Whole Wheat Buttermilk Pancakes
(See 100% whole grain variation below.)
Makes about 14 pancakes
This is a healthier alternative to the usual pancake recipe, but just as quick and easy. The whole wheat flour adds a mild nutty flavor, but is not at all overpowering. Most people do not notice the difference. If you are new to using whole wheat, start with less, or use white whole wheat flour, which has a milder flavor but the same nutrients as its counterpart. My mother loved these pancakes and actually preferred them to regular. Using sugar substitute is obviously good for those who have to monitor sugar, but it also reduces the calories for the rest of us. I often cook a batch of these pancakes, wrap them individually in waxed paper, then place in bags in the freezer for a quick and healthy breakfast. Reheat them in the toaster or microwave.
- 2 large eggs, beaten
- 1 cup whole wheat flour
- 1/2 cup all-purpose flour
- 1-1/2 teaspoons baking powder
- 1/2 teaspoon baking soda
- 1-1/2 cups buttermilk (see notes below)
- 1 tablespoon butter, preferably unsalted, melted
- 2 tablespoons canola oil
- 1 tablespoon sugar (or sugar substitute that equals sugar portions 1:1, such as Splenda)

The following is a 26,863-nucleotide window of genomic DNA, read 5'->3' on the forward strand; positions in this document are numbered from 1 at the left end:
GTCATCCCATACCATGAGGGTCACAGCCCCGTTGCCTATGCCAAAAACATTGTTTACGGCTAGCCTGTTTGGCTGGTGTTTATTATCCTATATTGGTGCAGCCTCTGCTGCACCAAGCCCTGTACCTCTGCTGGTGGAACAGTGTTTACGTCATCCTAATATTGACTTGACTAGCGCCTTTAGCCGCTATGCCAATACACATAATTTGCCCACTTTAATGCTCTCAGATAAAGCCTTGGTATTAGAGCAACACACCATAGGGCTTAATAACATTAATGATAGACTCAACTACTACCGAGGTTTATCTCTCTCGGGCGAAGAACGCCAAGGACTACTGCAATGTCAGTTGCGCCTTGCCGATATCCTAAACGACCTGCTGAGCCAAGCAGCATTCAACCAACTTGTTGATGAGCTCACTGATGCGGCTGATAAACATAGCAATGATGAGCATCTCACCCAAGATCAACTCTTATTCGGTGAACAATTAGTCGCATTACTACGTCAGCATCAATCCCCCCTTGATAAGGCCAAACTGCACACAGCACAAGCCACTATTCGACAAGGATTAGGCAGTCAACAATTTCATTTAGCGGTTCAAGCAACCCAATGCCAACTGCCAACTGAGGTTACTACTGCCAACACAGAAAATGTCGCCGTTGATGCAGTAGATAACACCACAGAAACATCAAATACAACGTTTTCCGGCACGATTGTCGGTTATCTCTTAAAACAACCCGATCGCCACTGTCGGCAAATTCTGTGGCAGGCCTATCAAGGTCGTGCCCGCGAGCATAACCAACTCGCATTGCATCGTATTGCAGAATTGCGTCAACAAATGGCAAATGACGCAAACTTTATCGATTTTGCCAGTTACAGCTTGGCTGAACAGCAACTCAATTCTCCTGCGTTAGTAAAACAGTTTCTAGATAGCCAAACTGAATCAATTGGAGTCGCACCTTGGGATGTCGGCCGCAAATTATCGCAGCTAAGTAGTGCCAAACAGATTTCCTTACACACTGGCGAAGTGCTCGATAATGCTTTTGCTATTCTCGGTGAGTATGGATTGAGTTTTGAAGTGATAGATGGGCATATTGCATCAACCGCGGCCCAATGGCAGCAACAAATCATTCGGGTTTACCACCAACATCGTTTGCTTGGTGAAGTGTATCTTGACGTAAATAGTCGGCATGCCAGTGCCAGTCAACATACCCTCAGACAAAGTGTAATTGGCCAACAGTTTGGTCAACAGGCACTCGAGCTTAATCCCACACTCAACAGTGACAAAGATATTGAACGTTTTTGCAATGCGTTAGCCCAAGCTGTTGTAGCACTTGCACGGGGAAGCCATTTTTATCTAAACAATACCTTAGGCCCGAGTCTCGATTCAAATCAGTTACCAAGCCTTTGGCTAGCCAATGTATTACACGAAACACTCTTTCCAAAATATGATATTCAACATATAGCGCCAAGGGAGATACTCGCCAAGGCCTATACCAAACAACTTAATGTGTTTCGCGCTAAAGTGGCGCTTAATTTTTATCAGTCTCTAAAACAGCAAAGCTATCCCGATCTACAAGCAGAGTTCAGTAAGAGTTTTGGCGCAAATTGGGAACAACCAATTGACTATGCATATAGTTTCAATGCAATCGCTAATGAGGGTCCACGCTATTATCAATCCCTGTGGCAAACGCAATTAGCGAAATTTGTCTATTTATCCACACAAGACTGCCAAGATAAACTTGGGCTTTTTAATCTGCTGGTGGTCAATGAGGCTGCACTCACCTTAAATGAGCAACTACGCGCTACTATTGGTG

- 1/4 teaspoon salt
Place all ingredients into large bowl. Beat with whisk or rotary beater until smooth. (If the mixture seems too thin, add a little flour. If it is too thick, add a little buttermilk.)
Heat a large nonstick skillet or griddle over medium-high heat. Test with a sprinkle of water from your hand to see if it is hot enough. It is hot enough when the water droplets jump. Pour batter from a large spoon or small measuring cup to form about a 4-inch circle. Turn pancakes to the other side when bubbles form on top. Continue to fry until the other side is brown and the top springs back to a light touch, adjusting the heat as needed. Serve immediately, or keep in a warm oven until all are ready.
Notes: If you do not have buttermilk on hand, add 1 tablespoon fresh lemon juice or white vinegar to 1-1/2 cups reduced fat or nonfat milk and let it set about 10 minutes before using. The batter can stay in the refrigerator for several days if not used all at once. You might need to add a little more milk before using. For fluffier pancakes, separate the egg whites from the yolks. Add the yolks as indicated in the recipe. Beat the whites to soft peaks and fold into the batter just before making the pancakes.
100% Whole Grain Variation: Since I first made this recipe, I gradually substituted more whole wheat flour for the all-purpose and now that is all I use. If you are used to the flavor of whole wheat, use the 2 cups. Alternately, as noted in the comments, you can use white whole wheat flour. I also use all canola oil in place of the butter and I do not miss the butter flavor. If desired, you can use 1 whole egg and 2 egg whites in place of the 2 eggs.